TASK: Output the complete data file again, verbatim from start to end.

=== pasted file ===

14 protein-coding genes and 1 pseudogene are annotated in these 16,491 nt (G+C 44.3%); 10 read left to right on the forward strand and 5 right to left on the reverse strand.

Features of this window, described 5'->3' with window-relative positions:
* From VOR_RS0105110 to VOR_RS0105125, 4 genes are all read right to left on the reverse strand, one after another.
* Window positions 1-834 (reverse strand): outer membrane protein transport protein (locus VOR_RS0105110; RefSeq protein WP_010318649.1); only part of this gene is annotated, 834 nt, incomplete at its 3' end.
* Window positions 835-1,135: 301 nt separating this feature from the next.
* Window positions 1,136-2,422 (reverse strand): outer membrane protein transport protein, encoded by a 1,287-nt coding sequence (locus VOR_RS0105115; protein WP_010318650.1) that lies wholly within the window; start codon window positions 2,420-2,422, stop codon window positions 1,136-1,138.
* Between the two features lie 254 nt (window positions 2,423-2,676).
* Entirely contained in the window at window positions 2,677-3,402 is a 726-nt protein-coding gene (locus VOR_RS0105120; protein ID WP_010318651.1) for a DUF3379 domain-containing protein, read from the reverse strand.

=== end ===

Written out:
14 protein-coding genes and 1 pseudogene are annotated in these 16,491 nt (G+C 44.3%); 10 read left to right on the forward strand and 5 right to left on the reverse strand.

Features of this window, described 5'->3' with window-relative positions:
* From VOR_RS0105110 to VOR_RS0105125, 4 genes are all read right to left on the reverse strand, one after another.
* Window positions 1-834 (reverse strand): outer membrane protein transport protein (locus VOR_RS0105110; RefSeq protein WP_010318649.1); only part of this gene is annotated, 834 nt, incomplete at its 3' end.
* Window positions 835-1,135: 301 nt separating this feature from the next.
* Window positions 1,136-2,422 (reverse strand): outer membrane protein transport protein, encoded by a 1,287-nt coding sequence (locus VOR_RS0105115; protein WP_010318650.1) that lies wholly within the window; start codon window positions 2,420-2,422, stop codon window positions 1,136-1,138.
* Between the two features lie 254 nt (window positions 2,423-2,676).
* Entirely contained in the window at window positions 2,677-3,402 is a 726-nt protein-coding gene (locus VOR_RS0105120; protein ID WP_010318651.1) for a DUF3379 domain-containing protein, read from the reverse strand.